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Discussion Starter #1
i just put on a pirelli tire on the back and still have the dunlop 207 on the front. the guys at the shop said that the pirelli is a bit softer than the dunlop so the front will push a bit in the twisties. i dont really think it is that big of a deal though considering racers use different compounds all of the time. also in a wet/dry race sometimes they will put a rain front with a dot rear and that has to be way different. i know they are pros and everything but it just doesnt seem like a big deal to me. i went on a pretty long ride this weekend and didnt really notice a difference beside that it handled better with the new rear.
 

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i have a Metzeler MEZ4 on the back with the stock 207 up front. The rear is a harder compound. Yea there is a major difference in the way that the bike handles, but it doesn't take long to get used to it and adjust.

Before you go nuts on the new tire, break it in for a few miles. Gradually take turns deeper and deeper, you can tell how deep you are taking the turns by looking at the tire after you ride.

Once you get near the rails, taking it easy, you should be sufficiently broke in.
 

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I have a few freinds that have mix matched tires. They have not had any problems. Personaly I wouldn't do it. I am probably just wasting my money, but it makes me feal safe.

Anyone ever ride with plugs in your tires?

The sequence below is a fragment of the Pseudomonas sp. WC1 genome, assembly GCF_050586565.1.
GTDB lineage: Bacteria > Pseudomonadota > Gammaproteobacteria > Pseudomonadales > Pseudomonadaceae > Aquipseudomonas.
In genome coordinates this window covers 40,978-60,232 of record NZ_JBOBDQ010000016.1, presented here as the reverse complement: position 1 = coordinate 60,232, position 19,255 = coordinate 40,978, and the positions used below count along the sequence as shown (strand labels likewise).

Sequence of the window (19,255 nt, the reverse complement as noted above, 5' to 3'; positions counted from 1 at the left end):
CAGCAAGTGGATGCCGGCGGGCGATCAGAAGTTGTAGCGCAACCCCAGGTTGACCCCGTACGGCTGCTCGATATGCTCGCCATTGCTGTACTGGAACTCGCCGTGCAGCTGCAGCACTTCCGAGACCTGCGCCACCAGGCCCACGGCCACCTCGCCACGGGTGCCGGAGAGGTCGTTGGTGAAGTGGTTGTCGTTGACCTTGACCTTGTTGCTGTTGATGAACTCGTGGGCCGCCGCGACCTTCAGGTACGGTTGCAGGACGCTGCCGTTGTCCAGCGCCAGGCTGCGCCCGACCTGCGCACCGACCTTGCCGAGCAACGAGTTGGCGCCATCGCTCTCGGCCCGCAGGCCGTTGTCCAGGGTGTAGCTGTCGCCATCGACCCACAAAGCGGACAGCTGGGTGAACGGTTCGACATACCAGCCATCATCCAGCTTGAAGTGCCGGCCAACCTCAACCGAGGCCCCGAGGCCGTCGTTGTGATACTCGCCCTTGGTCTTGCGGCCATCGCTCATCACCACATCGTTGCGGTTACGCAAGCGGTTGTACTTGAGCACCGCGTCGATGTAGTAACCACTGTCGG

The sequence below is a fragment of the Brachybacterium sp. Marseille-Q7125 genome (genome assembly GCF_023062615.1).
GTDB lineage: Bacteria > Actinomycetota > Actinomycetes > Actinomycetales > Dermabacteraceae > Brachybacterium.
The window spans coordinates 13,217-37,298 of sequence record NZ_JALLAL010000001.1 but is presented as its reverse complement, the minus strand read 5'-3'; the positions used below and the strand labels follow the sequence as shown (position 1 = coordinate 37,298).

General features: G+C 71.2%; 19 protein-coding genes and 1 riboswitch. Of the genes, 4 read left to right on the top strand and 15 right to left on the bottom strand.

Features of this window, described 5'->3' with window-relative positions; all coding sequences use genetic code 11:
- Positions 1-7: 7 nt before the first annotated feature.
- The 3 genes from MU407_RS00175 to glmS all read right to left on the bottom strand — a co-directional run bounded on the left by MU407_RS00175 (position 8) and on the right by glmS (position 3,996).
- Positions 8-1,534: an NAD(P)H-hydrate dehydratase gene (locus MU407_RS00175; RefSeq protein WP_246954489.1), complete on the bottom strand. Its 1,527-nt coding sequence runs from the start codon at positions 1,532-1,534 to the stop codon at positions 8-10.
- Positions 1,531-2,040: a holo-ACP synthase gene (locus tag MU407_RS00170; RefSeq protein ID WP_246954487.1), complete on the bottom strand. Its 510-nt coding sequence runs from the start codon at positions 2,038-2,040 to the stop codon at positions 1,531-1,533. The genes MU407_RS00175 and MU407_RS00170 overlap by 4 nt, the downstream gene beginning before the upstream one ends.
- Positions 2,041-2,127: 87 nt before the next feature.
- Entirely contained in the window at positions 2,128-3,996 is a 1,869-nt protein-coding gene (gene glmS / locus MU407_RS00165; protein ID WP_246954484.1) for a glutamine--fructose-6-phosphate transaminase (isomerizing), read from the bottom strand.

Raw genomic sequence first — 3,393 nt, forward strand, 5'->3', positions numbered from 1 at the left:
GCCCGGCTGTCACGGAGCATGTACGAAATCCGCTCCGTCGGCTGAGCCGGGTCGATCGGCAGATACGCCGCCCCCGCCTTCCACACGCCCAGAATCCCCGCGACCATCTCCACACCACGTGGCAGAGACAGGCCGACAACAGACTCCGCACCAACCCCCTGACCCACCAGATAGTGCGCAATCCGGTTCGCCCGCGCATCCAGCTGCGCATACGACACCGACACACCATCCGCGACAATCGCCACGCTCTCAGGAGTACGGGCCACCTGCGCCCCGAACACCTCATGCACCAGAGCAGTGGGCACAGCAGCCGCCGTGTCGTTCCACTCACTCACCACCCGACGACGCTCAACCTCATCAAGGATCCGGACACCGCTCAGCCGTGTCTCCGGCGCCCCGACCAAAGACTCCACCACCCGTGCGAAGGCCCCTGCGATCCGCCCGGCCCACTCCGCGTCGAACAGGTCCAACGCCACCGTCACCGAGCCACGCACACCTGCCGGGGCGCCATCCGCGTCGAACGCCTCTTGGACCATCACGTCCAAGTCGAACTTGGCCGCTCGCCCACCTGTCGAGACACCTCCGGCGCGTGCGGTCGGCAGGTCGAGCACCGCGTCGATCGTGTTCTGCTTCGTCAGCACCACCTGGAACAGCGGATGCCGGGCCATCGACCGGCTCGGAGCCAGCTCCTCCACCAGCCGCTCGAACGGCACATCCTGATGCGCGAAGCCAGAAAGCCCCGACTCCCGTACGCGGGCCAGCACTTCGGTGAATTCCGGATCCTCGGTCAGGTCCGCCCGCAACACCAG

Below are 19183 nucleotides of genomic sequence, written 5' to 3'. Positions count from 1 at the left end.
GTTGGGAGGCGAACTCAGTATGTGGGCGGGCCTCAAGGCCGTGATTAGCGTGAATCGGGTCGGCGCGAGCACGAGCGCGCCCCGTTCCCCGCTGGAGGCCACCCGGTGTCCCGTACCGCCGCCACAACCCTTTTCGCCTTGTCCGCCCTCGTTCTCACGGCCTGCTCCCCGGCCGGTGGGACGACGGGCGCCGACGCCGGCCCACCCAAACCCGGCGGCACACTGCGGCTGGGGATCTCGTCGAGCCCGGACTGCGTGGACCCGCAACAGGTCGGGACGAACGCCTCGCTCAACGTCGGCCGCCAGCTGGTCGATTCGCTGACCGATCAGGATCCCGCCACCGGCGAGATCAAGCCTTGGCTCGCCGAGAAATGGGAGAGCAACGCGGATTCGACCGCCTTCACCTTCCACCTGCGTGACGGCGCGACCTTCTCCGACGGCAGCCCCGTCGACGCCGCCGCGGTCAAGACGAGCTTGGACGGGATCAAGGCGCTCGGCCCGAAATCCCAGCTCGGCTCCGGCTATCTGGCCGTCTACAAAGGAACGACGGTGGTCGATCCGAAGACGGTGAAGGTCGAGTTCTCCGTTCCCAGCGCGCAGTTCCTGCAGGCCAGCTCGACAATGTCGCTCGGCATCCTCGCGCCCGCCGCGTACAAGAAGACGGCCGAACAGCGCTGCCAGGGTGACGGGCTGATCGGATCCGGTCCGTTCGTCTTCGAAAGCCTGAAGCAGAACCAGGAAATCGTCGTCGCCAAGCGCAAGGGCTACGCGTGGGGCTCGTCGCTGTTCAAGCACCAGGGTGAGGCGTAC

I have a couple of times. But I am not going to do it unless it is the only way to get from point a to b!
 

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Discussion Starter #4
man i would never ride for more than a couple of miles with plugs in my tires. the break in period isnt really that bad as long as you dont go put your knee down in your first little while. if the tires are at least warmed up they grip a lot better anyway.
 

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I have a plug in my back tire. The tire rides just like it would without a plug. There is a different type of plug used for bike tires. They are AMA certified. The part on the inside of the tire is very large and is vulcanized to the tire. Basically is is bonded to the rubber and becomes part of the tire.

My hole was the size of a screw, but I guess you can pach holes up to the size of a finger.

I was skeptical at first and took it easy on the tire, breaking it in slowly (the tire was brand new when it got the hole). I started leaning VERY gradually to test the plug.

Now I ride the rails on the curves and top the bike out on the highway and sometimes forget that the tire has a plug.

If I have any problems, I will let you all know, but so far, so good.

ALWAYS WEAR A HELMET!!!!!!
ALWAYS.......
 

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Discussion Starter #6
alright thats cool ill tell my buddy who got a nail in his tire then just put a new one on. save a couple of hundred bucks for something else once this one wears out.
 

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What brand of plug is that? Where do you get them?
My local Yamaha dealer will not plug a tire at all. So when I did it, I had to settle for the car type plugs.
 

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I dont know the brand of the plug, I will try to find out and post it in the product section.
 
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